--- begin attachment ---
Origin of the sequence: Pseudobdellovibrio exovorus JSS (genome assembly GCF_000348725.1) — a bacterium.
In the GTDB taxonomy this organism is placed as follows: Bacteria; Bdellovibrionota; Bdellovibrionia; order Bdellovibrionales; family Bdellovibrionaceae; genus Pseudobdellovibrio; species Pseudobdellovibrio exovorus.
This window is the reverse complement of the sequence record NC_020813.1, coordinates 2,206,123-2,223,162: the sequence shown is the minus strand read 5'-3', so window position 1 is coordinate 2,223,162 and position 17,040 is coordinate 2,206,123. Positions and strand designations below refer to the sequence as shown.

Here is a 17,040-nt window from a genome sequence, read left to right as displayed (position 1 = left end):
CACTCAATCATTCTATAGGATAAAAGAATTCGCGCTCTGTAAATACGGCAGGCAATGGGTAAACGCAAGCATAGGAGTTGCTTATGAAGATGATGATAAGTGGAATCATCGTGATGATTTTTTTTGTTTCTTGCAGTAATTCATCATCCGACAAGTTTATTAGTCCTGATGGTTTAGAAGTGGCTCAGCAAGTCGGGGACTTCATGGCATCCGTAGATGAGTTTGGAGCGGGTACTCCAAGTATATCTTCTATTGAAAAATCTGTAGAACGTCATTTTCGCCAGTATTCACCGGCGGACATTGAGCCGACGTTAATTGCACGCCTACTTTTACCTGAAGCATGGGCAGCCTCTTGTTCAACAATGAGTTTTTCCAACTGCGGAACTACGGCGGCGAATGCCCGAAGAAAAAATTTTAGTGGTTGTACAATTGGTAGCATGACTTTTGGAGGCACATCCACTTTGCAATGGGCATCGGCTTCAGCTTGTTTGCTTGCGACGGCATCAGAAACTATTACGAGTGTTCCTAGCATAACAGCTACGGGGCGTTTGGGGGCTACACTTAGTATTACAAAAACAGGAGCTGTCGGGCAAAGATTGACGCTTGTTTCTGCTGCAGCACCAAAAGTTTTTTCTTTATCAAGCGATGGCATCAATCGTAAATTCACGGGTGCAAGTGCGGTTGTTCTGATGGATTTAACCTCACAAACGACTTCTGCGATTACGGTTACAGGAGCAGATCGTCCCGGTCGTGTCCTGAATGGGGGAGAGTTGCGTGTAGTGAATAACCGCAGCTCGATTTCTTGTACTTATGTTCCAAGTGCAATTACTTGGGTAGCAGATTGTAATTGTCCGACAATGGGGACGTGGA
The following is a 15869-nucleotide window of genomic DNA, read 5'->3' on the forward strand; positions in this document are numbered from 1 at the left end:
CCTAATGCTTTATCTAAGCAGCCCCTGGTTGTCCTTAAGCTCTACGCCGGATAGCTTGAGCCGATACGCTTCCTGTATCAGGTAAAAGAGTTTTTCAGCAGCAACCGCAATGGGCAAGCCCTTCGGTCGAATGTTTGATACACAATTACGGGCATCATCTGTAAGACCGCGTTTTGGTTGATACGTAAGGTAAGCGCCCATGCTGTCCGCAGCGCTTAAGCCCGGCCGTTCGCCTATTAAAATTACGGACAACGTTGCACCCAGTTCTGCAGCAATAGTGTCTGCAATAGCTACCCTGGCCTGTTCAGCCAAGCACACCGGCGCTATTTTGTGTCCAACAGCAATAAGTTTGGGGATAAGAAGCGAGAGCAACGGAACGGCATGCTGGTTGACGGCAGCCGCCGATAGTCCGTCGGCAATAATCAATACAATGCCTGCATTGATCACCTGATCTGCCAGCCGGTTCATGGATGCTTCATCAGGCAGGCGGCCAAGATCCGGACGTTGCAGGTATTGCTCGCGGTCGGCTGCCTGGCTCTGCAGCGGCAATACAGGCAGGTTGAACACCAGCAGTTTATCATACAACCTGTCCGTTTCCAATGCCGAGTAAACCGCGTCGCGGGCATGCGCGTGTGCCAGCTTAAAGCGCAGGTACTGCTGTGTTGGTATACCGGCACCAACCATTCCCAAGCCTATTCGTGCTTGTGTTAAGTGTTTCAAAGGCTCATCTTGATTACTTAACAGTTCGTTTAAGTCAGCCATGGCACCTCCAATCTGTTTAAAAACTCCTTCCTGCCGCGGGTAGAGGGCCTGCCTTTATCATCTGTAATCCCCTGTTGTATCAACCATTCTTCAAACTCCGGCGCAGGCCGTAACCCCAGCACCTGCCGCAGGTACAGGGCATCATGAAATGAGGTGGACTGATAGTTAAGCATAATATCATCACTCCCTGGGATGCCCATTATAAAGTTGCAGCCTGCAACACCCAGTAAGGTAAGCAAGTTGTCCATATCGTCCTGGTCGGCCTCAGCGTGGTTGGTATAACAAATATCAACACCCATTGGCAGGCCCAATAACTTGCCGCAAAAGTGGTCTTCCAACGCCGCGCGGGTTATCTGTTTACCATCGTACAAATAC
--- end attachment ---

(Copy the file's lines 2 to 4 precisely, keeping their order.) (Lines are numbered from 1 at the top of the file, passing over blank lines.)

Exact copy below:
In the GTDB taxonomy this organism is placed as follows: Bacteria; Bdellovibrionota; Bdellovibrionia; order Bdellovibrionales; family Bdellovibrionaceae; genus Pseudobdellovibrio; species Pseudobdellovibrio exovorus.
This window is the reverse complement of the sequence record NC_020813.1, coordinates 2,206,123-2,223,162: the sequence shown is the minus strand read 5'-3', so window position 1 is coordinate 2,223,162 and position 17,040 is coordinate 2,206,123. Positions and strand designations below refer to the sequence as shown.

Here is a 17,040-nt window from a genome sequence, read left to right as displayed (position 1 = left end):